3. A system as defined in claim 1, further comprising means for separating said second pulse signal and horizontal sync pulse signal from the composite signal comprising said first and second signals; means for producing at least two pulse train signals having a pulse width and a pulse interval approximately equal to one horizontal scanning line period; means for delaying said second signal one horizontal scanning line period to separate said second signal into at least two chrominance signal sequences through gate means each having pairs of successive two lines carrying the simultaneous color infonnation; and means for reproducing at least two chrominance signal components from said sequences.
4. A system as defined in claim 3, further comprising means for producing at least two pulse signals of opposite phases in synchronism with said separated horizontal sync pulse signal; means for mixing said opposite phase signals in a predetermined ratio; and means for superposing said mixed pulse signals to cancel undesirable pulses remaining on those portions of said two chrominance signal sequences which correspond to horizontal synchronizing pulse signal portions of the blanking portions of the video signal under reception.
5. A color television system having a color television signal comprising one luminance signal and first and second chrominance signals; means for mixing a portion of said first chrominance signal with said second chrominance signal; means for mixing a portion of said second chrominance signal with said first chrominance signal; and means to vary the relative amounts of the mixed signals to thereby adjust tint.
|Cited Patent||Filing date||Publication date||Applicant||Title|
|US2698355 *||Aug 3, 1949||Dec 28, 1954||Color Television Inc||Color television synchronization system|
|US2709717 *||Nov 10, 1950||May 31, 1955||Rca Corp||Color phasing in color television systems|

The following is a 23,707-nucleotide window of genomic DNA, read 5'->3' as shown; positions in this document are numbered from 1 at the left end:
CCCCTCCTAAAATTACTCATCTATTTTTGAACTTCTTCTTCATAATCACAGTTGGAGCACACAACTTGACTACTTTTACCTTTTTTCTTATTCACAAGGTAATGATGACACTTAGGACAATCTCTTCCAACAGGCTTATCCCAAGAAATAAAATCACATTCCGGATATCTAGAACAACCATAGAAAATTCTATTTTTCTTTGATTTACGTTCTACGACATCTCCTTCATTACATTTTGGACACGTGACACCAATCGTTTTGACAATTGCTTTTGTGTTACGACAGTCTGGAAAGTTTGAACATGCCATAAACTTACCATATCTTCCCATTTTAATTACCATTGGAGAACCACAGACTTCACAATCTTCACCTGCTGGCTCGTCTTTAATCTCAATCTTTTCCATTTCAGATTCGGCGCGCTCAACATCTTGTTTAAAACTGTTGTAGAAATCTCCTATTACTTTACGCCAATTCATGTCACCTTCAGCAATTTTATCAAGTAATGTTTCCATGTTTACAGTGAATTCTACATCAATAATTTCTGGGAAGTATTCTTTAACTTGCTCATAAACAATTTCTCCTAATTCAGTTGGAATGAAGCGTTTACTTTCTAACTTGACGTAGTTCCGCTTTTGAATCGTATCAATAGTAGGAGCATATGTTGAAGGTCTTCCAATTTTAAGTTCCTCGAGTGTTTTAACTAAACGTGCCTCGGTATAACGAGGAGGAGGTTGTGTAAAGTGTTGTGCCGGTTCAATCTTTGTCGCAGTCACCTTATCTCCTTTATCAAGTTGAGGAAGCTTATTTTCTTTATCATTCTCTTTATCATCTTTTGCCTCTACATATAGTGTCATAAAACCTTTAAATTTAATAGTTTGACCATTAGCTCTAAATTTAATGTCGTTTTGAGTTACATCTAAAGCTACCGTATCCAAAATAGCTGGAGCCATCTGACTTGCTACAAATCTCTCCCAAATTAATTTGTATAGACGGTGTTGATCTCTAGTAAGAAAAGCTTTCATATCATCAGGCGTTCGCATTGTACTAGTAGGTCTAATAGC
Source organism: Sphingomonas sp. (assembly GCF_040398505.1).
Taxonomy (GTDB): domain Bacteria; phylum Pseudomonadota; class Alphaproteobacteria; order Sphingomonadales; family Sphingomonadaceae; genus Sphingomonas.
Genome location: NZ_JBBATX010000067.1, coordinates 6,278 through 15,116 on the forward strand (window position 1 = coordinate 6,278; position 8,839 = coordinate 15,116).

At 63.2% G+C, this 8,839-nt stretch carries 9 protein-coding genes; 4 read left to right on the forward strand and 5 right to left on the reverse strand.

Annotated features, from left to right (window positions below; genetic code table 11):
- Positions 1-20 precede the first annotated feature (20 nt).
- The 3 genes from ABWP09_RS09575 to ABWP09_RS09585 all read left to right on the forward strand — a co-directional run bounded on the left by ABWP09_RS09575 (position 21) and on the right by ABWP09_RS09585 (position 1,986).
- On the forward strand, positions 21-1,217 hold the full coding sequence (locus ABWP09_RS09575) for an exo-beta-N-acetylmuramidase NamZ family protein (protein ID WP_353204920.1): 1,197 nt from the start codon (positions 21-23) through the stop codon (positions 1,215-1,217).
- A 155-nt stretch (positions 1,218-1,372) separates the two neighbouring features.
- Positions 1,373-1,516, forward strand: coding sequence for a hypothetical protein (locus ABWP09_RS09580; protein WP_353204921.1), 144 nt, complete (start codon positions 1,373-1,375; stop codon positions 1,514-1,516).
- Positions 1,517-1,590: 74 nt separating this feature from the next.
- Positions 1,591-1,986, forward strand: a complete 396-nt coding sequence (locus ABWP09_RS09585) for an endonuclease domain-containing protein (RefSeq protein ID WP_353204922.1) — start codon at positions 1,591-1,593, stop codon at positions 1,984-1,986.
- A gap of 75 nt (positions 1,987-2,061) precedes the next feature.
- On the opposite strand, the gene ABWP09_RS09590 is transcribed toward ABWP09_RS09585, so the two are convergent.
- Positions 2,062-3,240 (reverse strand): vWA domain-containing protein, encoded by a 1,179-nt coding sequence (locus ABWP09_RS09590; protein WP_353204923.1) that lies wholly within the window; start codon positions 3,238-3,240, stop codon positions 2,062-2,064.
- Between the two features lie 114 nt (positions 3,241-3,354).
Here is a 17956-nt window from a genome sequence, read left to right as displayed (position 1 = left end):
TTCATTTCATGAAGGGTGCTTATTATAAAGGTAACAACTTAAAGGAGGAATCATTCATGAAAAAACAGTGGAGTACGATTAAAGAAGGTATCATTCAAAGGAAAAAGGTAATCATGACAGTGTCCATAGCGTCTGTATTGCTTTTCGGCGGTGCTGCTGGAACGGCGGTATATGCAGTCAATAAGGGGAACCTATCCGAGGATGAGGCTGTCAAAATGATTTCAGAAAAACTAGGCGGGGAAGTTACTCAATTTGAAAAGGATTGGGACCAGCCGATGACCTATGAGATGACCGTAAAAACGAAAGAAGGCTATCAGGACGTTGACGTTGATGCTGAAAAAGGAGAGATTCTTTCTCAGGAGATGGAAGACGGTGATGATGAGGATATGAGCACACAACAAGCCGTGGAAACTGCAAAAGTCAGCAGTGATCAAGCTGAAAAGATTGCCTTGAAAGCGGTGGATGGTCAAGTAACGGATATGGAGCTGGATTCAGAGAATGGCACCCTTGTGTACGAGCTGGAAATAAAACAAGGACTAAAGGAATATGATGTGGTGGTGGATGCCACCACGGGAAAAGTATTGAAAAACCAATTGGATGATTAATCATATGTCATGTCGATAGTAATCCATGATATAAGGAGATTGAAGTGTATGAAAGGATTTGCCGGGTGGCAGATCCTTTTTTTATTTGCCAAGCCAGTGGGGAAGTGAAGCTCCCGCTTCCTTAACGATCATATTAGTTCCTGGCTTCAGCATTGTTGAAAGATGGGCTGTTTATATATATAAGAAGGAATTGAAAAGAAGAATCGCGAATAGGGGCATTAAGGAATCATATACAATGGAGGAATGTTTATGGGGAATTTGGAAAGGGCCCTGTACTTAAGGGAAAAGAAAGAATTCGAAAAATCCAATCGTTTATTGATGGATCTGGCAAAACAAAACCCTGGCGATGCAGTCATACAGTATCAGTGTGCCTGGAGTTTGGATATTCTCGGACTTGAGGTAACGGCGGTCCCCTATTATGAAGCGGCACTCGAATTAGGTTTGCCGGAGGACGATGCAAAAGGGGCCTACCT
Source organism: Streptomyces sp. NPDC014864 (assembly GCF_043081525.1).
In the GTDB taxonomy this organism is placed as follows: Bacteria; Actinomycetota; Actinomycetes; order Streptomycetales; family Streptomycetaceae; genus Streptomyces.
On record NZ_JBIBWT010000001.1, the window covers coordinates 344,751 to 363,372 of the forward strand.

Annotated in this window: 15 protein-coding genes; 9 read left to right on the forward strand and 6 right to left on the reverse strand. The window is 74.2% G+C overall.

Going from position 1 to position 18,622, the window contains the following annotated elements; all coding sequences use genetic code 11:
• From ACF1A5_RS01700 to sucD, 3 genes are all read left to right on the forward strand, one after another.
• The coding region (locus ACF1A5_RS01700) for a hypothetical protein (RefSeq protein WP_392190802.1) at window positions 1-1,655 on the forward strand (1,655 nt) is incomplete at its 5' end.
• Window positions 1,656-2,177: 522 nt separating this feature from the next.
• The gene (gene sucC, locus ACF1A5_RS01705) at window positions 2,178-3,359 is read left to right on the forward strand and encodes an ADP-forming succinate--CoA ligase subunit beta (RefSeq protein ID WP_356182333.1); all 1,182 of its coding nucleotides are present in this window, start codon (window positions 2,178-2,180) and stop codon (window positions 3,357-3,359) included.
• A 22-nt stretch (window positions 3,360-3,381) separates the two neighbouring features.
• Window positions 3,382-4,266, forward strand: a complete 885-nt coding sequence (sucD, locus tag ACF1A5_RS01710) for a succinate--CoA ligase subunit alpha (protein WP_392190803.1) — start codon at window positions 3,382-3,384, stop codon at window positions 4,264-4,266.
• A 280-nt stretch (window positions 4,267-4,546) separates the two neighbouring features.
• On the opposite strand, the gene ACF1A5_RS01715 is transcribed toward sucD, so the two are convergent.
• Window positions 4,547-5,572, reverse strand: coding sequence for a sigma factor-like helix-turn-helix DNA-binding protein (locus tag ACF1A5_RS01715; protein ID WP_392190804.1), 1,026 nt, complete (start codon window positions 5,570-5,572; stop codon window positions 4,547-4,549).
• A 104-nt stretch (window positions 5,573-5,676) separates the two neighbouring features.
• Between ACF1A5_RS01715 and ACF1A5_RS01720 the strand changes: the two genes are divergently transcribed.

|US2986597 *||Aug 23, 1956||May 30, 1961||Philips Corp||Transmission system for television signals|
|US2993086 *||May 22, 1957||Jul 18, 1961||De France Henri Georges||Color television system|
|US3170991 *||Nov 27, 1963||Feb 23, 1965||Ralph Glasgal||System for stereo separation ratio control, elimination of cross-talk and the like|
|US3436469 *||Oct 12, 1965||Apr 1, 1969||Gen Corp||Method for synchronizing color television signals|
|US3440340 *||Aug 3, 1965||Apr 22, 1969||Gen Corp||Color television signal recording and reproducing system|
|Citing Patent||Filing date||Publication date||Applicant||Title|
|US3982272 *||May 3, 1974||Sep 21, 1976||U.S. Philips Corporation||Color television system in which the chrominance subcarrier is locked to the frequency-modulated luminance signal|
|US4015286 *||Jan 23, 1975||Mar 29, 1977||Eli S. Jacobs||Digital color television system|
|US4123774 *||Feb 7, 1977||Oct 31, 1978||Basf Aktiengesellschaft||Color signal encoding methods and apparatus for video recording and playback|
|US4217603 *||Nov 6, 1978||Aug 12, 1980||Basf Aktiengesellschaft||Method and apparatus for processing color television signals|
|US4266241 *||Aug 9, 1978||May 5, 1981||Basf Aktiengesellschaft||Color signal encoding methods and apparatus for video recording and playback|
|US4651195 *||Apr 4, 1983||Mar 17, 1987||Robot Research, Inc.||Monochrome-compatible color slow scan television system|
|US4788586 *||Sep 24, 1987||Nov 29, 1988||Eastman Kodak Company||Controller for adjusting color hue and saturation of images generated from signals in a non-broadcasting video system|
|U.S. Classification||386/201, 348/491, 348/455, 348/649, 386/E09.46, 348/E11.22, 386/306|
|International Classification||H04N9/86, H04N11/22, H04N11/06|
|Cooperative Classification||H04N9/86, H04N11/22|
|European Classification||H04N9/86, H04N11/22|